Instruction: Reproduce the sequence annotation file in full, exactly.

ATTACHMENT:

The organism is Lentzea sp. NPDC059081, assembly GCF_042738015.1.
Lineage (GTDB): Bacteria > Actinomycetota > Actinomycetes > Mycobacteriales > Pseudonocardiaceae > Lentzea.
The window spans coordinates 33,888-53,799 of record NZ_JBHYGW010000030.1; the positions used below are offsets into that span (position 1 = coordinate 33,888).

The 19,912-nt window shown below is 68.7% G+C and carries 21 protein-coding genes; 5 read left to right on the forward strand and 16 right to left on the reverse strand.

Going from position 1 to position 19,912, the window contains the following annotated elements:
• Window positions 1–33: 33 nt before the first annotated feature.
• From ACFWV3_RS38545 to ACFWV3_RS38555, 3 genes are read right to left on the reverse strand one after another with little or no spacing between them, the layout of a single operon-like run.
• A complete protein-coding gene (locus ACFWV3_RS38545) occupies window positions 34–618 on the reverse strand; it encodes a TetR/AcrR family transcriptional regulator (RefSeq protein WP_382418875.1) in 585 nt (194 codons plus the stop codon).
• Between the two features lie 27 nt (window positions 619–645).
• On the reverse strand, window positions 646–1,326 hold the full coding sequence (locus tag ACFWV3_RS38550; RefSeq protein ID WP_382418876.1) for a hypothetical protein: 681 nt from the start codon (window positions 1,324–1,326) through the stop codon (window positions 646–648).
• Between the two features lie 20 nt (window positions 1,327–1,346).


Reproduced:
The organism is Lentzea sp. NPDC059081, assembly GCF_042738015.1.
Lineage (GTDB): Bacteria > Actinomycetota > Actinomycetes > Mycobacteriales > Pseudonocardiaceae > Lentzea.
The window spans coordinates 33,888-53,799 of record NZ_JBHYGW010000030.1; the positions used below are offsets into that span (position 1 = coordinate 33,888).

The 19,912-nt window shown below is 68.7% G+C and carries 21 protein-coding genes; 5 read left to right on the forward strand and 16 right to left on the reverse strand.

Going from position 1 to position 19,912, the window contains the following annotated elements:
• Window positions 1–33: 33 nt before the first annotated feature.
• From ACFWV3_RS38545 to ACFWV3_RS38555, 3 genes are read right to left on the reverse strand one after another with little or no spacing between them, the layout of a single operon-like run.
• A complete protein-coding gene (locus ACFWV3_RS38545) occupies window positions 34–618 on the reverse strand; it encodes a TetR/AcrR family transcriptional regulator (RefSeq protein WP_382418875.1) in 585 nt (194 codons plus the stop codon).
• Between the two features lie 27 nt (window positions 619–645).
• On the reverse strand, window positions 646–1,326 hold the full coding sequence (locus tag ACFWV3_RS38550; RefSeq protein ID WP_382418876.1) for a hypothetical protein: 681 nt from the start codon (window positions 1,324–1,326) through the stop codon (window positions 646–648).
• Between the two features lie 20 nt (window positions 1,327–1,346).